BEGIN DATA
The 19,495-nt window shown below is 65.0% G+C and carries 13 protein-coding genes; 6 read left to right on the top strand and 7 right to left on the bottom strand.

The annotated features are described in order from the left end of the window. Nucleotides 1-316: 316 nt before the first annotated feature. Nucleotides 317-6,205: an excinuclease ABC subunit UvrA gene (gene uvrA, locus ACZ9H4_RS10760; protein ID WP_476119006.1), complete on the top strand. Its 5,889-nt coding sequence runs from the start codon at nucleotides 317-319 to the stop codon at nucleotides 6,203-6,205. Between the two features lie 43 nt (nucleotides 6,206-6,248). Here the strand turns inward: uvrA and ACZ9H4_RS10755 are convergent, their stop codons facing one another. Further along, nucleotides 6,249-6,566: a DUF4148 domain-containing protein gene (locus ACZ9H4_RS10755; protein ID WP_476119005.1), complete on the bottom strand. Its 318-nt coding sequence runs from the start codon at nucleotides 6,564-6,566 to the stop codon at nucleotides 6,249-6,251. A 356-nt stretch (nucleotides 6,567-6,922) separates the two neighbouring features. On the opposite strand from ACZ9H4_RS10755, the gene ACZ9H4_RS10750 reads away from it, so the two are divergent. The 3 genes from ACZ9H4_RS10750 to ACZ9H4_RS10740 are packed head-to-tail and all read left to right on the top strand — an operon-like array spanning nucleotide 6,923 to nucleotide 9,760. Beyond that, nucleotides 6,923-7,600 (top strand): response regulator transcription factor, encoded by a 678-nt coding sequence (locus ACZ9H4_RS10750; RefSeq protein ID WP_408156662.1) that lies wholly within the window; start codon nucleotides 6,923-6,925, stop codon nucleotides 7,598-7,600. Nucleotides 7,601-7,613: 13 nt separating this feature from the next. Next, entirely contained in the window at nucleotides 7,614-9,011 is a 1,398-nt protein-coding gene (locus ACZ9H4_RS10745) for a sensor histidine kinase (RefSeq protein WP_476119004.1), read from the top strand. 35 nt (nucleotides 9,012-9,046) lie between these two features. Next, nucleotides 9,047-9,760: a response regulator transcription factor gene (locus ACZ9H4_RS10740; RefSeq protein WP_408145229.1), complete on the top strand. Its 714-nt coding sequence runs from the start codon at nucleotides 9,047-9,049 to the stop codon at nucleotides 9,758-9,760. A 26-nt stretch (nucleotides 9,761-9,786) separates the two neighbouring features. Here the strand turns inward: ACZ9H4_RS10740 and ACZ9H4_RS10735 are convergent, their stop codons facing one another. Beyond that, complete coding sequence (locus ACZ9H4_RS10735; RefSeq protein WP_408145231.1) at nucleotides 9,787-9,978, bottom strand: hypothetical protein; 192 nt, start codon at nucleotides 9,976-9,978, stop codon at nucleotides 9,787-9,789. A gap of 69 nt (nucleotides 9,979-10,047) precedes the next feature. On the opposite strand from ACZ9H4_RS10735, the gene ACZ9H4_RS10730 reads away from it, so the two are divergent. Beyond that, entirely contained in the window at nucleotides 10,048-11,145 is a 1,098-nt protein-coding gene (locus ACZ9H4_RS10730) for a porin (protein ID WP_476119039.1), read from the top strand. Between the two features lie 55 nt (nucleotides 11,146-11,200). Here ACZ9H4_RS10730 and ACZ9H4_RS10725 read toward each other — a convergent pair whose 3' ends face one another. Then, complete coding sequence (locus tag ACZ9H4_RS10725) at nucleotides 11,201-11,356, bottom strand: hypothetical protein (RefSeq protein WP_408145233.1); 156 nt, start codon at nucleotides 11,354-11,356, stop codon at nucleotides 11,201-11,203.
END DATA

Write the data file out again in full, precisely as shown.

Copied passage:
The 19,495-nt window shown below is 65.0% G+C and carries 13 protein-coding genes; 6 read left to right on the top strand and 7 right to left on the bottom strand.

The annotated features are described in order from the left end of the window. Nucleotides 1-316: 316 nt before the first annotated feature. Nucleotides 317-6,205: an excinuclease ABC subunit UvrA gene (gene uvrA, locus ACZ9H4_RS10760; protein ID WP_476119006.1), complete on the top strand. Its 5,889-nt coding sequence runs from the start codon at nucleotides 317-319 to the stop codon at nucleotides 6,203-6,205. Between the two features lie 43 nt (nucleotides 6,206-6,248). Here the strand turns inward: uvrA and ACZ9H4_RS10755 are convergent, their stop codons facing one another. Further along, nucleotides 6,249-6,566: a DUF4148 domain-containing protein gene (locus ACZ9H4_RS10755; protein ID WP_476119005.1), complete on the bottom strand. Its 318-nt coding sequence runs from the start codon at nucleotides 6,564-6,566 to the stop codon at nucleotides 6,249-6,251. A 356-nt stretch (nucleotides 6,567-6,922) separates the two neighbouring features. On the opposite strand from ACZ9H4_RS10755, the gene ACZ9H4_RS10750 reads away from it, so the two are divergent. The 3 genes from ACZ9H4_RS10750 to ACZ9H4_RS10740 are packed head-to-tail and all read left to right on the top strand — an operon-like array spanning nucleotide 6,923 to nucleotide 9,760. Beyond that, nucleotides 6,923-7,600 (top strand): response regulator transcription factor, encoded by a 678-nt coding sequence (locus ACZ9H4_RS10750; RefSeq protein ID WP_408156662.1) that lies wholly within the window; start codon nucleotides 6,923-6,925, stop codon nucleotides 7,598-7,600. Nucleotides 7,601-7,613: 13 nt separating this feature from the next. Next, entirely contained in the window at nucleotides 7,614-9,011 is a 1,398-nt protein-coding gene (locus ACZ9H4_RS10745) for a sensor histidine kinase (RefSeq protein WP_476119004.1), read from the top strand. 35 nt (nucleotides 9,012-9,046) lie between these two features. Next, nucleotides 9,047-9,760: a response regulator transcription factor gene (locus ACZ9H4_RS10740; RefSeq protein WP_408145229.1), complete on the top strand. Its 714-nt coding sequence runs from the start codon at nucleotides 9,047-9,049 to the stop codon at nucleotides 9,758-9,760. A 26-nt stretch (nucleotides 9,761-9,786) separates the two neighbouring features. Here the strand turns inward: ACZ9H4_RS10740 and ACZ9H4_RS10735 are convergent, their stop codons facing one another. Beyond that, complete coding sequence (locus ACZ9H4_RS10735; RefSeq protein WP_408145231.1) at nucleotides 9,787-9,978, bottom strand: hypothetical protein; 192 nt, start codon at nucleotides 9,976-9,978, stop codon at nucleotides 9,787-9,789. A gap of 69 nt (nucleotides 9,979-10,047) precedes the next feature. On the opposite strand from ACZ9H4_RS10735, the gene ACZ9H4_RS10730 reads away from it, so the two are divergent. Beyond that, entirely contained in the window at nucleotides 10,048-11,145 is a 1,098-nt protein-coding gene (locus ACZ9H4_RS10730) for a porin (protein ID WP_476119039.1), read from the top strand. Between the two features lie 55 nt (nucleotides 11,146-11,200). Here ACZ9H4_RS10730 and ACZ9H4_RS10725 read toward each other — a convergent pair whose 3' ends face one another. Then, complete coding sequence (locus tag ACZ9H4_RS10725) at nucleotides 11,201-11,356, bottom strand: hypothetical protein (RefSeq protein WP_408145233.1); 156 nt, start codon at nucleotides 11,354-11,356, stop codon at nucleotides 11,201-11,203.